Happy Mothers Day, Warrior Mama!

Oh, mama! I know your life is not what you thought it would be. I know this is not how you saw yourself as a mother — running to medical appointments instead of soccer practices. But your unimaginable life has made you a mother beyond compare. No one advocates for their child the way you do. You took on the world without time to think or prepare. You stepped in. You rose up. You madam, are amazing. Even if you don’t feel amazing.


Happy Mothers Day!

Happy Mothers Day to the mother who has seen her baby in a plastic box. The mother who had to ask a nurse when she could hold or touch her baby for the first time. The mother who knows what a baby needs to do to move out of an incubator and into an open crib.

Happy Mothers Day to the mother who has seen her child intubated and knows the sounds a ventilator makes. Do-do-do-doo-doot. The mother who knows the difference between a ventilator, CPAP, high flow, nasal cannulas, and room air.

Happy Mothers Day to the mother who has spent countless nights (and maybe a few holidays) in her child’s hospital room. The mother whose child has been in an ICU (NICU or PICU). The mother who has spent so many nights in a hospital room with her child that she has a preferred style of parent sleep couch.

Happy Mothers Day to the mother who has spent hours in an emergency department with her child. Injuries. Seizures. Illnesses. Episodes of respiratory distress. Gateways to admission. Really too many reasons to list.

Happy Mothers Day to the mother whose child has a lifelong chronic condition. The mother who knows another admission may just be a matter of time. The mother who always waits for the other shoe to drop.

Happy Mothers Day to the mother who has sent her child into surgery. The mother whose been in a surgery waiting room more times than she cares to count.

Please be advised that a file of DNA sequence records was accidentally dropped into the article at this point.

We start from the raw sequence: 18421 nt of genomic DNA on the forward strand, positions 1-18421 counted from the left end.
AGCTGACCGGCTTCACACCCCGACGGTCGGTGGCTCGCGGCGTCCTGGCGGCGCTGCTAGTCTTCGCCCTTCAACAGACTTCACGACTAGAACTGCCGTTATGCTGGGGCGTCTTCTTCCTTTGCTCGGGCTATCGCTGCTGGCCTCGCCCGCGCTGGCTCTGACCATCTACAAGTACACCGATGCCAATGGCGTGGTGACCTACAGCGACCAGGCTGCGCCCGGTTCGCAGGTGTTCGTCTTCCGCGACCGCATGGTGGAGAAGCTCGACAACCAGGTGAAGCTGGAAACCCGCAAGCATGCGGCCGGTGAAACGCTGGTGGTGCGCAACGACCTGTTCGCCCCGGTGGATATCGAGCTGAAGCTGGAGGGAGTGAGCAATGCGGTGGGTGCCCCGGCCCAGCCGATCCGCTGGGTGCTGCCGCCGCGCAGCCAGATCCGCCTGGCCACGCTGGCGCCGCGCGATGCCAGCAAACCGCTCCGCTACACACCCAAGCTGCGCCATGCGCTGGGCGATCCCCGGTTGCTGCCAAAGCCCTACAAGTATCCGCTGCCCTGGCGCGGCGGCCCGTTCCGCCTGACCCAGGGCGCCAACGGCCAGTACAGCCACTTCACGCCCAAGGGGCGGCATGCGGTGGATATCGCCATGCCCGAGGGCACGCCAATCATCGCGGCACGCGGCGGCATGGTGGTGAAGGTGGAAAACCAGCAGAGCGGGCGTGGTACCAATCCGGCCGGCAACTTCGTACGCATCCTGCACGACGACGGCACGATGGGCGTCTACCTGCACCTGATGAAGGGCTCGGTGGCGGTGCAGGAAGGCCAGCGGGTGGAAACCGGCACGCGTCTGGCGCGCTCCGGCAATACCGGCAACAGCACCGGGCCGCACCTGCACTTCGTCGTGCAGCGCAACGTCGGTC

Happy Mothers Day to the mother who takes her child to countless therapy appointments. The mother who has been told what her child will never do. The mother who hopes her child will defy the odds. The mother who helps her child find as much independence as possible.

Happy Mothers Day to the mother who prepares for IEP meetings like she is going into battle. The mother who fights to give her child every chance.

Happy Mothers Day to the mother who knows more about her child than she ever thought she would need to know. The mother who knows how her child reacts to medications. The mother who knows her child’s recovery patterns. The mother who knows what type of cough precedes vomiting.

Happy Mothers Day to the mother who has ever felt like a home care nurse. The mother who gives multiple daily medicines. The mother who feeds her child through a tube. The mother who has oxygen tanks and/or oxygen concentrator in her home. The mother who watches her child’s monitor for apneas and bradys. The mother who can hook up IV fluids, IV antibiotics, and/or IV nutrition in her home.

Happy Mothers Day to the mother who didn’t think she could all do this. To the mother who thought she wasn’t capable of managing her child’s health. To the mother who was and is scared. To the mother who feels overwhelmed, but continues to push forward. To the mother who gives everything she has to her child(ren) so they can have a more typical childhood. To the mother who still blames herself. To the mother who wonders why. To the mother who feels like she isn’t doing enough. To the mother who feels lost to her child’s medical diagnoses.

Happy Mothers Day, warriors! I hope you feel seen, appreciated, and loved. I hope you are celebrated. I hope you take a moment to realize how amazing you are.


Author: Momming Good Bad Ugly

Leslie is a stay at home mom of four - two girls and two boys, including a set of twins. In another life she worked in healthcare public affairs, and spent the her first seven years of motherhood working outside the home. Motherhood is nothing like she anticipated. She began writing again to both process the curve balls her children throw, and to drown out a decade's worth of animated programming.

Leave a Reply

Fill in your details below or click an icon to log in:

WordPress.com Logo

You are commenting using your WordPress.com account. Log Out /  Change )

Twitter picture

You are commenting using your Twitter account. Log Out /  Change )

Facebook photo

You are commenting using your Facebook account. Log Out /  Change )

Connecting to %s

%d bloggers like this: